What’s your life’s purpose? Have you ever really thought about it? Have you defined it? One very distinct advantage people have when they actually define their life’s purpose is that they become remarkably adaptable to change. Stress is the failure of an organism to adequately respond to changes; and in the case of humans, it could hamper the health and the quality of one’s life.
Being in touch with your life’s purpose gives you a foundation from which to base your decisions, and it allows you to keep things in perspective when the inevitable happens…like when life changes. Changes in work, changes in income, and changes in lifestyle can all cause enormous stress if you are not prepared for them. But by knowing a few principles, you can turn those stressful moments into transition points that simply lead you into the next phase of your divine life.
Some people mistakenly believe that only purposes of a grand nature are valuable. If it isn’t feeding the homeless, or adopting babies from war-torn countries, or advocating world peace, then somehow it mustn’t be good enough to focus on. It’s as if one’s life purpose needs to be lofty, with the more mundane missions left unspoken or under wraps.
But any purpose is valid. Whether talking of providing a service to the world, or being the loving matriarch of stable and nurturing family, no person’s inspired mission lacks value or deserves to be discounted.
By writing your purpose down, you can invest the time and energy into thinking about it, and periodically refining it, until you shape it to fit your unique life. And for people who think they don’t know their life’s purpose, just understand that you are living it every day. Everything that drives you, that interests you, and which you love are all a part of your life’s purpose. By writing these things down, you will attune more closely to the mission that you are meant to fulfill.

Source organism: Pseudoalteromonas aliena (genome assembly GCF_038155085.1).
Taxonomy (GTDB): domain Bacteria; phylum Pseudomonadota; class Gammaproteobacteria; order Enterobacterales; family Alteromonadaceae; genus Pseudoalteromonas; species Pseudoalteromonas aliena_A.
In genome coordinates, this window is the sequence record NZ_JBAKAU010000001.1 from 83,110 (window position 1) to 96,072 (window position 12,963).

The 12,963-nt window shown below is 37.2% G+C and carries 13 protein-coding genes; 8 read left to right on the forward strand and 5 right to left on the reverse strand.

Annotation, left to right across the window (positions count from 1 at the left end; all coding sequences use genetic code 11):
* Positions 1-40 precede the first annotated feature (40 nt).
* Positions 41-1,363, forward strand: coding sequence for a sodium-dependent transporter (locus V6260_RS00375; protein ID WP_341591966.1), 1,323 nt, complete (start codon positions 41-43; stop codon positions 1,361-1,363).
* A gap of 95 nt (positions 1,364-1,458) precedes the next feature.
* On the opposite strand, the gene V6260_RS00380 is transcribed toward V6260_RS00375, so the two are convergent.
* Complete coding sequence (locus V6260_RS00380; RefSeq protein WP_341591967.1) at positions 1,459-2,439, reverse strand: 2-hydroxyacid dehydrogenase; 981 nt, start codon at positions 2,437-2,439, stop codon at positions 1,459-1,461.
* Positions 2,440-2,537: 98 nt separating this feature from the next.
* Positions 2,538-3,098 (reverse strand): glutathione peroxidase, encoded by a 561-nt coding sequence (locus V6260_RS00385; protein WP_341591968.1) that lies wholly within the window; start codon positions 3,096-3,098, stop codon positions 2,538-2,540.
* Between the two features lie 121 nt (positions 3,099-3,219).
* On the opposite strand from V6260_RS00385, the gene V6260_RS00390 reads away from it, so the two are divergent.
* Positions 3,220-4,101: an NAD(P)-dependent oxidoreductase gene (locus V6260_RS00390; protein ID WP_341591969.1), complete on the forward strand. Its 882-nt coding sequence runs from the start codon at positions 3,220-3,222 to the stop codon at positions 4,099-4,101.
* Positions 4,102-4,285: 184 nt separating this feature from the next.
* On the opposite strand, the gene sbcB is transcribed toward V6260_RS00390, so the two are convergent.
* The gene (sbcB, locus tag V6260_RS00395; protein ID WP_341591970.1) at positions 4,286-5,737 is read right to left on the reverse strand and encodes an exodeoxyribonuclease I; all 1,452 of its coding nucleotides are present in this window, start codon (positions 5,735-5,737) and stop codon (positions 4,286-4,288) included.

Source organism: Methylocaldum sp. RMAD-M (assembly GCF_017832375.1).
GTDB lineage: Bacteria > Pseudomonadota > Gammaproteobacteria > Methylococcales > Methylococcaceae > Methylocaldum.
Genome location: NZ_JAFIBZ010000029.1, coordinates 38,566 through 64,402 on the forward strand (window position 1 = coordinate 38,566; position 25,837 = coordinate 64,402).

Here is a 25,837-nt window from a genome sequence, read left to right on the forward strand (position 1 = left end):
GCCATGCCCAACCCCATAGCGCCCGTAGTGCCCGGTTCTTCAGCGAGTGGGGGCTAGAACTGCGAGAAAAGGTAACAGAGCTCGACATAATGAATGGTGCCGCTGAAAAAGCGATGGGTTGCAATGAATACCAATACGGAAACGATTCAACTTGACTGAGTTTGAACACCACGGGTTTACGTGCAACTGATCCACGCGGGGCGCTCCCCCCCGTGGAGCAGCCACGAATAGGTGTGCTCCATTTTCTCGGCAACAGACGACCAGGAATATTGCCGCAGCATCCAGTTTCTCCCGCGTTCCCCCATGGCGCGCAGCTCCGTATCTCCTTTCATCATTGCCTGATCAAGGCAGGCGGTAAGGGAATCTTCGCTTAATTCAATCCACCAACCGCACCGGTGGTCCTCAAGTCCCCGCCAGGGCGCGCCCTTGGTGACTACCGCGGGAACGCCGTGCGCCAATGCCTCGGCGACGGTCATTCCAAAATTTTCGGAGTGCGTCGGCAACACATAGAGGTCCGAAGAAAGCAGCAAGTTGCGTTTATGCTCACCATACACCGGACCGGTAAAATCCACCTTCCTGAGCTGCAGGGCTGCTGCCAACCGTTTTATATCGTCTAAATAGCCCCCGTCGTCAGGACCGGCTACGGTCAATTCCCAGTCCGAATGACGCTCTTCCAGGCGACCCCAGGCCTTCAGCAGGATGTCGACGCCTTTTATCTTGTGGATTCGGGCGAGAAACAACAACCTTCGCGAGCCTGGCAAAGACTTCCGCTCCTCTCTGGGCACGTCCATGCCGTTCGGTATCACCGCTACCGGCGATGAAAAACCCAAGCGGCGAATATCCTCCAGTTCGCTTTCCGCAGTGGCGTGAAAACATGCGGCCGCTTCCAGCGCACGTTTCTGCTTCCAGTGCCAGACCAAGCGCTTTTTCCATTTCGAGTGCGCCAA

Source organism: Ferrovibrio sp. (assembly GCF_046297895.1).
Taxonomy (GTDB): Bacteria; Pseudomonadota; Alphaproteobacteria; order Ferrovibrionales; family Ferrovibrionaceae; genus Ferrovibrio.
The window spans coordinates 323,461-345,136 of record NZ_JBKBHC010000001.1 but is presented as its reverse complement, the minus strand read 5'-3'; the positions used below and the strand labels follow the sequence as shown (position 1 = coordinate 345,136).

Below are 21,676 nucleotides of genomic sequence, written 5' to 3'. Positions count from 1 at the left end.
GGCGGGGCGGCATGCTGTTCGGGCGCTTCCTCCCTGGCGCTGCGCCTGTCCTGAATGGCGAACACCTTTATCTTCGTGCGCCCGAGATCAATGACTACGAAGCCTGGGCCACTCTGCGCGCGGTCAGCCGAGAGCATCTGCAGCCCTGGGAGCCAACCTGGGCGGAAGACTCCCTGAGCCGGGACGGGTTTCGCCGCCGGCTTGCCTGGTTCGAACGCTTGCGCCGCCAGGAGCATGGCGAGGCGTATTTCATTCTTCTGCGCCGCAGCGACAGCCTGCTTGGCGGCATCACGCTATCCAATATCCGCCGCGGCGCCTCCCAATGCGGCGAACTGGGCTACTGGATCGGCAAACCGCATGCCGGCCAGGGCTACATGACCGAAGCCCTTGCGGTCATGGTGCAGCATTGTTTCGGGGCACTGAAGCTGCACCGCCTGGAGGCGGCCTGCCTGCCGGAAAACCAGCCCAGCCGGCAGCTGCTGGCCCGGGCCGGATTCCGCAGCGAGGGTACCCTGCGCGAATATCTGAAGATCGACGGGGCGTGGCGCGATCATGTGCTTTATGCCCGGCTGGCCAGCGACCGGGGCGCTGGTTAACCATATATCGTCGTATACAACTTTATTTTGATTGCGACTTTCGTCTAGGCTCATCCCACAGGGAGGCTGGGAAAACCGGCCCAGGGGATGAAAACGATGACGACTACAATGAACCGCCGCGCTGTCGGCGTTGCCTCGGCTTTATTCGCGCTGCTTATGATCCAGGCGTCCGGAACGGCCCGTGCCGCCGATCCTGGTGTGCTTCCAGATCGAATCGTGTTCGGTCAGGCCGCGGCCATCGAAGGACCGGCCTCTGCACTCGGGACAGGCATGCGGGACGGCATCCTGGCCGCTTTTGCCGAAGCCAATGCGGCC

The secret, then, is to connect all your decisions and any of your life’s changes to your purpose. If your purpose is to teach others, then see how your new job, or new residence, or new life’s circumstance allows you to do so. If your purpose is to be a loving, nurturing parent, then see how the current changes in your life will allow you to be, and do, just that. Do this no matter what your life’s mission might be. Don’t get caught in the trap of comparisons, where you weigh your previous circumstances against the current or new ones to be—this is a game in futility; it will get you nowhere and can quickly lead to depression.
Instead focus on your purpose. For example, “My work transition will allow me provide food and shelter for my children, which permits me to continue fulfilling my purpose as a provider, and nurturer, for my family.” By focusing on the things that you actually have, the things which allow you to fulfill your purpose, opens the doors for even more blessing to come, as our ability to attract is directly related to our state of gratitude.
Changes in life are inevitable. How we adapt to those changes determines the amount of stress we experience, and the degree to which it affects our health. So you can make any life transition a smooth one by connecting all you do, and all your decisions, to your life’s purpose. Defining your purpose means looking within, as you are living it every day. And by writing it down, and refining it periodically, you will surely have a guide that helps you adapt to any and all life transitions. Success and fulfillment come from living on purpose. Knowing what that is, and directing your life by it, is more than half the battle.